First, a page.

Image Credits : TIME.COM
Google doodle remembers Kurt Masur, a German conductor and humanitarian for his musical skills, outstanding political services and tireless efforts for his nation. Kurt Masur is not just famous for his music skills but is well-known for his political and humanitarian services as well and was an influential figure in East Germany. He was born in Brieg, Poland and was a trained professional on piano, cello, organ, and percussion. He led an outstanding musical career and landing the top posts in the world’s famed orchestras.
One of his notable act came in the year 1989 when there were violent activities going on between the East Germans and communist Soviet rule. Kurt Masur intervened to help and facilitate a meeting among the rival parties. On his successful intervention, leaders of Germany considered appointing him as the President.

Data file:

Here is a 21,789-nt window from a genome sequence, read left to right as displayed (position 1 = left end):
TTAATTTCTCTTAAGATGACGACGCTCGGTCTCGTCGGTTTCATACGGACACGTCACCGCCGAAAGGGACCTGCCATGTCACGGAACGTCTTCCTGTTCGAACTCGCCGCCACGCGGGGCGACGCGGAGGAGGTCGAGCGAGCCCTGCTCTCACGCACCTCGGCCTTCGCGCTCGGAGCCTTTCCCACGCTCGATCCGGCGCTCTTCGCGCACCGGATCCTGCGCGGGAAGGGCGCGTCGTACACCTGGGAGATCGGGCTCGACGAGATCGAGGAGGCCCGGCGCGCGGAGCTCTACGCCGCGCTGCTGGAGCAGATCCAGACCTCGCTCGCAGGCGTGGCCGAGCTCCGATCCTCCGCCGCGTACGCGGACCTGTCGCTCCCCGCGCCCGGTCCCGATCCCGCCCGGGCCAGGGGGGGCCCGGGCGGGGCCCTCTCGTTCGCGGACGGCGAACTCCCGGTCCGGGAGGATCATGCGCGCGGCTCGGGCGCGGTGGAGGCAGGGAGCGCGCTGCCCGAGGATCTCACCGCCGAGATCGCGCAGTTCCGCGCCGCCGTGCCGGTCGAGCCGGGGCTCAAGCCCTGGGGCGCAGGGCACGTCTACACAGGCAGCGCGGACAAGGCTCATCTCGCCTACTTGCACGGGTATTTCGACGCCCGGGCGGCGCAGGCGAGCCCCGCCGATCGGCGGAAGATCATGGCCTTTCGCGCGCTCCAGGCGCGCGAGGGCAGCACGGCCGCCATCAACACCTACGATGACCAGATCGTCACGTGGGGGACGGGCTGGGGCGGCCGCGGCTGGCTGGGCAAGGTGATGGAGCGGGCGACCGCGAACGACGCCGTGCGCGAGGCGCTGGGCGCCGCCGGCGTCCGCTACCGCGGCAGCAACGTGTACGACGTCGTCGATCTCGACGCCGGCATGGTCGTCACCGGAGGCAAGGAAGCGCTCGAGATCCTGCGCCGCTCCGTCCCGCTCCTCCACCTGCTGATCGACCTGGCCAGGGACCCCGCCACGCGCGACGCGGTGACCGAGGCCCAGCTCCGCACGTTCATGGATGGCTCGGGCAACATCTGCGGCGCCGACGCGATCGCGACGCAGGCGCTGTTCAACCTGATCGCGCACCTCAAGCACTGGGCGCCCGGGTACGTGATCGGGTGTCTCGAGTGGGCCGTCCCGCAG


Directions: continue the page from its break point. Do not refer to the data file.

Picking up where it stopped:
At a young age, he was forced to play in Volkssturm, an army band established by the Nazis in late 1944, but an inoperable injury to his hand at the age of 16 had created permanent tendon problems. This injury forced him to move away from playing instruments and moving onto conducting and that is the reason for him not using a baton. During his lifetime, he led various orchestras and opera companies in East Germany after the war.
Kurt Masur spent 26 years leading the Leipzig Gewandhaus Orchestra and conducted Beethoven’s Ninth Symphony at the celebration of German reunification. He was the director of the New York Philharmonic from 1991, a year after German reunification, to 2002. The terror attacks of 11 September 2001 occurred during his tenure in New York. He performed at the Ground Zero helping the people of New York in their saddest times.
In the year 2012, Kurt Masur announced some bad news about his health and told that he is suffering from Parkinson’s disease for many tears. In that year he was sent to the hospital after falling off the podium in a concert in Paris.
Kurt Masur died at the age of 88 in Greenwich, Connecticut due to the complication of Parkinson’s disease on Dec 19, 2015.